Three days done & dusted of the TransAlpine Run for Team Salomon / Velocity Sports Lab. Five days to go..! 116km km in the bag, and just 189.6km to go! (ok, it's far too early to be looking at how many km's to go - bite size chunks, bite size chunks...)
Apologies for this being my first blog since race start - today's the first day we've had connectivity :-(
So, three days of TransAlps and I already have a new respect for mountains. With each day of this race the mountains we slog up get higher and more dramatic, and the scenery ever more beautiful.
By the way, I'm afraid I won't be posting any pics to accompany the next several blog posts - I won't have any. I'm relying completely on peripheral vision for appreciation of this incredible scenery, and only occasionally do I sneak a peek at what's around us. We're in waaay too much of a hurry to look around!
My second challenge of today (my first having run 47.3km at pace up and down some frightening mountains) is to try and squeeze three days of unbelievable trail running into a quick blog before I fall asleep into the keyboard.
Day One (36.3km from Ruhpolding, Germany to St Ulrich, Austria) went really well. The first 10km followed a jeep track on a gentle ascent alongside a river, and we set a cracking pace. The rest of the route was a mixture of non-technical single track, some nasty grass slopes (ever tried running UP a ski run?) and a lot of deep, slimy, squelchy mud. We finished in 2nd position in the mixed category in 3:20 - really happy with a podium finish!
Day Two (33.2 km from St Ulrich to Kitzbuhel, Austria) and involved a LOT of climbing. The profile was scary - or so I thought until I experienced today's profile. The route was more technical than Day 1, and involved two v-e-r-y nasty, long ascents that climbed for seemingly ever. We finished Day Two in 4th place in the mixed, and in 3rd position in the mixed overall, just by about 4 mins.
Day Three (47.3km from Kitzbuhel to Neukirchen, still in Austria) was nothing short of frightening. I knew from the profile to expect that, and it didn't disappoint. Today was the longest stage, but by just 3km. I had to dig deep today like I've never dug before. The ascents were long, and the descents sheer - my legs kept telling my brain they should hold back and save themselves for the next 5 days ahead, but my brain refused to listen - I knew we had to fly down those downs as fast as my legs could carry me, because the next mixed team was hot on our heels. The finish couldn't come quicker - another 5km and I think they would've caught us. We finished today's stage in 5:20, in 3rd position in the mixed, and still in 3rd place overall in our category. It's tight though, very tight - the next mixed team is just 40 secs behind us overall. And they're still looking strong...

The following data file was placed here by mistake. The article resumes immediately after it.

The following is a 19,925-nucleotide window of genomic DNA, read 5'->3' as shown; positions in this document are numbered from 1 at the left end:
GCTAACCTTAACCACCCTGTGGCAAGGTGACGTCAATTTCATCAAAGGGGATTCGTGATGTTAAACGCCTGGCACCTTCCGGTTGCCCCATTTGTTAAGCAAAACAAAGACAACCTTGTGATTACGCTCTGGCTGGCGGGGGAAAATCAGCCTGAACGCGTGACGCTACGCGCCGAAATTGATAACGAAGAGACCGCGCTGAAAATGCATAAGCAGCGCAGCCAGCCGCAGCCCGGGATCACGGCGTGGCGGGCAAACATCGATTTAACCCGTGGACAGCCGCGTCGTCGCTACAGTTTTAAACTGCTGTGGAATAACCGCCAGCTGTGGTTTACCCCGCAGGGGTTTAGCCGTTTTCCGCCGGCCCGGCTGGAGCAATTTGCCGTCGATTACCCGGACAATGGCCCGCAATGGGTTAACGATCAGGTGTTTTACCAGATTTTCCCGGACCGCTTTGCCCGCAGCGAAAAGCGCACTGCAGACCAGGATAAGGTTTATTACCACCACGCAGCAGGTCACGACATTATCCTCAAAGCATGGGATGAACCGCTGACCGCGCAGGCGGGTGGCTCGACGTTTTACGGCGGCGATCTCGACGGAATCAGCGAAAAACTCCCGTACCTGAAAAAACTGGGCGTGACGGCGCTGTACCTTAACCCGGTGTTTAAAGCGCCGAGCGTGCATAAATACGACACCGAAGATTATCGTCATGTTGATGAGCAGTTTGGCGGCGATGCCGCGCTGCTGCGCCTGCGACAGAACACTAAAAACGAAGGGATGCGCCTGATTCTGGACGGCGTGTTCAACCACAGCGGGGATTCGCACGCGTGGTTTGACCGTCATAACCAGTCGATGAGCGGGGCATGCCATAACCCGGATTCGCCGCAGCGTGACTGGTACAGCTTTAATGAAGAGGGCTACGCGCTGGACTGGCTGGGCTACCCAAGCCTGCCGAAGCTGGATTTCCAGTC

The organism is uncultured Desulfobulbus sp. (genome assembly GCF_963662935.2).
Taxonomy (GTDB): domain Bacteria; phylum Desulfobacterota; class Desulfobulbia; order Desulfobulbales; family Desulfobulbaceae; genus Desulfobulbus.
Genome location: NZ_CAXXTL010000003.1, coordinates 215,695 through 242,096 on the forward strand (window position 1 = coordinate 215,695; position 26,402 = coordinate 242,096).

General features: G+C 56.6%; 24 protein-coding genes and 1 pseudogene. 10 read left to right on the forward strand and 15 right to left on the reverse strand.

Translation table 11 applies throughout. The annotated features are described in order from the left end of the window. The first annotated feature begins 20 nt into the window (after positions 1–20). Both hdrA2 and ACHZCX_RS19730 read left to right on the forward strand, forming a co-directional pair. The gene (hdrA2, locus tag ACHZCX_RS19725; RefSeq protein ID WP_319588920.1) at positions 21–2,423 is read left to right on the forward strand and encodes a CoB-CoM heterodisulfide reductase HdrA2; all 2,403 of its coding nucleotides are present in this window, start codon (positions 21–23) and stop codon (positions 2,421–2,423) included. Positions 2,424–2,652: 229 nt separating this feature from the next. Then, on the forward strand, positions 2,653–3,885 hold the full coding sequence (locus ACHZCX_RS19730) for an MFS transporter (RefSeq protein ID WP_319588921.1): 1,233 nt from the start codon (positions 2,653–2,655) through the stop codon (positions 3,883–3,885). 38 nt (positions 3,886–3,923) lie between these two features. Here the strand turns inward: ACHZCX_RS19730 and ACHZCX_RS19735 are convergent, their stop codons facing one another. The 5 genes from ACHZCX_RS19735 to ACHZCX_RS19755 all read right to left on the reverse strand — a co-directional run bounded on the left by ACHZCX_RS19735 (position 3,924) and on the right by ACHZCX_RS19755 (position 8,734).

So far I've learned that I'm pretty damn useless at running through snow, slushing through sludge, skipping over tree roots, and running down hills at sub-4min km's. Ryan is, of course, brilliant at all of the above. And very patient!
Ryan is a powerhouse - I have HUGE respect for this man we all know is a running phenomenon. We're working brilliantly as a team - he's permanently strong and pulls me along... literally. We're using a tow rope / bungy cord - whenever we come to a hill, he hooks me in and I'm pulled (gently) along behind. The idea of using a bungy cord was something I initially resisted - that's just not how things are done. But our adventure racing friends enlightened us - Tats & Cas, you,d be so impressed with us! This is team work like I've never experienced: towing slows Ryan down a bit, and speeds me up a bit, so that we as a team make faster progress. The ultimate in team work. (Our other mixed competitors are using a bungy too, while many other alpine runners prefer the advantage of ski poles. For us, the bungy works better!)
Tomorrow's stage (43.9km, from Neukirchen to Prettau, Italy) will be slightly shorter than today's but tough - we'll be slogging up to 2669m above sea level. Let's hope our time spent up the Sani Pass helped!
So that's my wrap up for today. I hope we have better luck with connectivity as the week progresses, so I can keep you in on the race gories!
Now it's feet-up-the-wall time!
Labels: Ryan Sandes, TransAlpine